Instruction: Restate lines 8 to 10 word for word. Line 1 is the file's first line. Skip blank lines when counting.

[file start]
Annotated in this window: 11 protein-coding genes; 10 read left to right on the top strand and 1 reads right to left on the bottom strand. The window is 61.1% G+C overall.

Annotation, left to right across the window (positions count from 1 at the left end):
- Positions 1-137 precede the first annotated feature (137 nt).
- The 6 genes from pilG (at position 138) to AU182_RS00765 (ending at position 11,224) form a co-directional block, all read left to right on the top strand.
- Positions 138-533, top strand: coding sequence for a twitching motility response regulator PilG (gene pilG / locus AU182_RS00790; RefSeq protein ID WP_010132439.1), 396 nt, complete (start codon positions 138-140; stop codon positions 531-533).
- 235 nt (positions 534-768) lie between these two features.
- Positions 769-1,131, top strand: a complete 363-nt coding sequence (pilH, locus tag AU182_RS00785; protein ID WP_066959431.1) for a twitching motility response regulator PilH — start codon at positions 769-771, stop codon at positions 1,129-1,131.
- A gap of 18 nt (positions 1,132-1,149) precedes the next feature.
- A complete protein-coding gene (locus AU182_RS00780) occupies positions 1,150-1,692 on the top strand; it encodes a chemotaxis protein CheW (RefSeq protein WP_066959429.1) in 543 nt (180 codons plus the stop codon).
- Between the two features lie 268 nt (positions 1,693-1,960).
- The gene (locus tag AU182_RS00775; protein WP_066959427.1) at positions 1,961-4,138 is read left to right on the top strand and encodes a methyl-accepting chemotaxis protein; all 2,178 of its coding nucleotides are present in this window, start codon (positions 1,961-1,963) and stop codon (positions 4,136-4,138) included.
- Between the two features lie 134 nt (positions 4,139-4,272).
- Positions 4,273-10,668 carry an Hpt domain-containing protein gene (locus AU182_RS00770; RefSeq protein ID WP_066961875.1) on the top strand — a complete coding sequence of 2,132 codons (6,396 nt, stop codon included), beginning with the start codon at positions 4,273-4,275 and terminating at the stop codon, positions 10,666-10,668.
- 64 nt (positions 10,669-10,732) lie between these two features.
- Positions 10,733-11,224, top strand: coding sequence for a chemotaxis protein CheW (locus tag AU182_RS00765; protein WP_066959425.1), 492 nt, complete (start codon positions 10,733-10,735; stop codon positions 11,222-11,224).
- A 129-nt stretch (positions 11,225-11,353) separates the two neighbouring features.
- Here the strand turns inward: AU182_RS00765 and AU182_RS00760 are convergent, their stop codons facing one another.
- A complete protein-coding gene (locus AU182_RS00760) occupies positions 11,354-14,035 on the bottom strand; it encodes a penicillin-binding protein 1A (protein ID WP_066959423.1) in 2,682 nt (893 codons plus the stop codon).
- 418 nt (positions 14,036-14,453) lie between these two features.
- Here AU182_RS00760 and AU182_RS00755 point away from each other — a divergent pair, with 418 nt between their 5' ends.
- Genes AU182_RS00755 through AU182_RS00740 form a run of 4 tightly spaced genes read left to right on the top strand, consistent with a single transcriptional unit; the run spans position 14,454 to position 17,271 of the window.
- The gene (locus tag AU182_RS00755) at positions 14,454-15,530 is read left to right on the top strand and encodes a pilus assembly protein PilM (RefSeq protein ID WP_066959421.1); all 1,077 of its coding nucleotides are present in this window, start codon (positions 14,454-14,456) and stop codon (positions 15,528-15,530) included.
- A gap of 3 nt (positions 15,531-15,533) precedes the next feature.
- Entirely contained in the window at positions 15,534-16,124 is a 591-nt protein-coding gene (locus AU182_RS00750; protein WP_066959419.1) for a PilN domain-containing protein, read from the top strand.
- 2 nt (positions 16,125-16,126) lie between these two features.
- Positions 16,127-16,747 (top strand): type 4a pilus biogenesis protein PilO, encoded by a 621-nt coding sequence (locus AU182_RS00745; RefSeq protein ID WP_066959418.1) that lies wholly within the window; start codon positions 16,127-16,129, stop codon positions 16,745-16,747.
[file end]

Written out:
- A gap of 18 nt (positions 1,132-1,149) precedes the next feature.
- A complete protein-coding gene (locus AU182_RS00780) occupies positions 1,150-1,692 on the top strand; it encodes a chemotaxis protein CheW (RefSeq protein WP_066959429.1) in 543 nt (180 codons plus the stop codon).
- Between the two features lie 268 nt (positions 1,693-1,960).